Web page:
The Greater Essex County District School Board, a Southern Ontario district with a large Muslim minority, allows senior students to lead prayer sessions, according to its diversity officer, Rachel Olivero.

At the Peel District School Board, west of Toronto, students are given a designated place to pray, but requests to have an imam lead the services have been denied.

"I think that accommodation is to allow for a place for them to be able to meet the requirements of their faith and to pray, not for that requirement to be led by a faith leader," said Brian Woodland, a spokesman for the board.

Yousuf Syed is a member of the parent council at Valley Park and a community leader in Thorncliffe Park whose son will attend the school in a few years. He said the pressure being exerted by what he described as Hindu fanatics made him nervous that the violent hatred he fled in India may flare in Canada.

"It would hurt if they shut down such a small request," he said. "Our children would think they have no human rights in Canada."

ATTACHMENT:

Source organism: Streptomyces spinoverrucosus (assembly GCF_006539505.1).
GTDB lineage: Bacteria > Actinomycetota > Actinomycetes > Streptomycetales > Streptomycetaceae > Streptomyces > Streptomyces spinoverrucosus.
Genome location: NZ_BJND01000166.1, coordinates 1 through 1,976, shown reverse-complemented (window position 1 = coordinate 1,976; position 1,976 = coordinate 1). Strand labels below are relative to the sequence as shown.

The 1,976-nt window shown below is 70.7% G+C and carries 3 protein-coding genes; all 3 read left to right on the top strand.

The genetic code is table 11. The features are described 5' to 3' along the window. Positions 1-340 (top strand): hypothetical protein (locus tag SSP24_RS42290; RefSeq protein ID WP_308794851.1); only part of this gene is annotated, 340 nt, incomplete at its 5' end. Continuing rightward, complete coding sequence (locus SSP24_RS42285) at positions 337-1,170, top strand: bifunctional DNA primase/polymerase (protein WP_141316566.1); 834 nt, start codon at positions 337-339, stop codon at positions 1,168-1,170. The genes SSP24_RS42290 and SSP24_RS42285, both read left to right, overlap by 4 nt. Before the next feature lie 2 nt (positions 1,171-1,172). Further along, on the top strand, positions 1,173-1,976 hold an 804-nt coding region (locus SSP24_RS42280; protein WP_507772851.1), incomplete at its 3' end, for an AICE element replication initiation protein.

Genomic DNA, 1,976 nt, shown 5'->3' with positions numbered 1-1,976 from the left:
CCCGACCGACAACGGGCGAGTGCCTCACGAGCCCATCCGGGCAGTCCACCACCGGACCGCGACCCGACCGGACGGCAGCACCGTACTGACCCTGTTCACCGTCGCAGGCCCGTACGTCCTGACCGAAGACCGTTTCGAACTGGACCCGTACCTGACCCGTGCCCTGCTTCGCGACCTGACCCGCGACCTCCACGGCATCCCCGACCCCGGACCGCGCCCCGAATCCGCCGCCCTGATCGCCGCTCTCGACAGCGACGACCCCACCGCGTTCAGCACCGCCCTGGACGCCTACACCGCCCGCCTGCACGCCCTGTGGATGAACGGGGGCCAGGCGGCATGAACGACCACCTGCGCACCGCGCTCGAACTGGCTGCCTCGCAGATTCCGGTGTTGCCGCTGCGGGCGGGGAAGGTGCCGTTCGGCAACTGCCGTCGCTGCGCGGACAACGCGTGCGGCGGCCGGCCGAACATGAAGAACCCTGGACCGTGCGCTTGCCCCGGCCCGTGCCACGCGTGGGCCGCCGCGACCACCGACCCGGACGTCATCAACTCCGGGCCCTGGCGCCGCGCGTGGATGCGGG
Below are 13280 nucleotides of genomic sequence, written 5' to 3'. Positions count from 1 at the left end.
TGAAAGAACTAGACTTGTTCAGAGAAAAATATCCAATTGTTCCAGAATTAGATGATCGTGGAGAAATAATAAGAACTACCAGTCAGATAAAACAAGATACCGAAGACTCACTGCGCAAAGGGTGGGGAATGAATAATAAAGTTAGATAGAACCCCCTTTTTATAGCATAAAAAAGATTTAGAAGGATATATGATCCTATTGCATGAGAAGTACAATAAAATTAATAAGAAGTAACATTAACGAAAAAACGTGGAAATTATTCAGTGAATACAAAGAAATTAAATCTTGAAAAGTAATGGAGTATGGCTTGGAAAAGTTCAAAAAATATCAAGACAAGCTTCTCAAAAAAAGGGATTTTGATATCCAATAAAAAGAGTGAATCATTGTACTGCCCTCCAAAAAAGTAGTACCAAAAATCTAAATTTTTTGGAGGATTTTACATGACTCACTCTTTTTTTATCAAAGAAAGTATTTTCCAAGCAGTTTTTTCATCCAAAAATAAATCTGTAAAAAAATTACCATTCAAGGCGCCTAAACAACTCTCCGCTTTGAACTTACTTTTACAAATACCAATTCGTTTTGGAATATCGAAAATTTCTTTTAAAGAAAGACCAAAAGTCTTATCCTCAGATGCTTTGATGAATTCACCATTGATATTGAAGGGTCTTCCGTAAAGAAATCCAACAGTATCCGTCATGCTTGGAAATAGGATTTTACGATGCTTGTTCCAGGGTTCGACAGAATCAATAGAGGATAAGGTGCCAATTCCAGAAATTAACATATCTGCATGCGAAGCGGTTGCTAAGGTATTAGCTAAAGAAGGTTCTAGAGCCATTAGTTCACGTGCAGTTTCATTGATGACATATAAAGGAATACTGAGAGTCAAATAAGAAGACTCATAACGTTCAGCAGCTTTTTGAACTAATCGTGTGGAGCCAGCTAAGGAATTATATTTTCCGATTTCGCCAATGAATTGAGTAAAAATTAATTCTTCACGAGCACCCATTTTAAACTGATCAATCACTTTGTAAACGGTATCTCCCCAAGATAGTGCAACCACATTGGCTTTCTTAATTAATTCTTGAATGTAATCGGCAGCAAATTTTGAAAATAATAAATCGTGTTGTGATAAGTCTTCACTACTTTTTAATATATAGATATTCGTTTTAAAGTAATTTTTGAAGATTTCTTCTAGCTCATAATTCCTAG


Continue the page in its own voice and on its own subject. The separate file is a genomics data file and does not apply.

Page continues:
The neighbourhood attracts Muslim immigrants because they trust that their children will be able to grow up in a multicultural environment that respects Muslim practices, Mr. Syed said. There's a local Halal grocer, an abundance of Muslim neighbours, a nearby mosque and a school that allows prayer.

Sumaira Tariq, a teacher who immigrated from Pakistan a year ago, said those are the reasons she chose the Flemingdon Park area, not far away from Thorncliffe. She is a firm supporter of prayer at Valley Park school, where her son Mohammed is a student.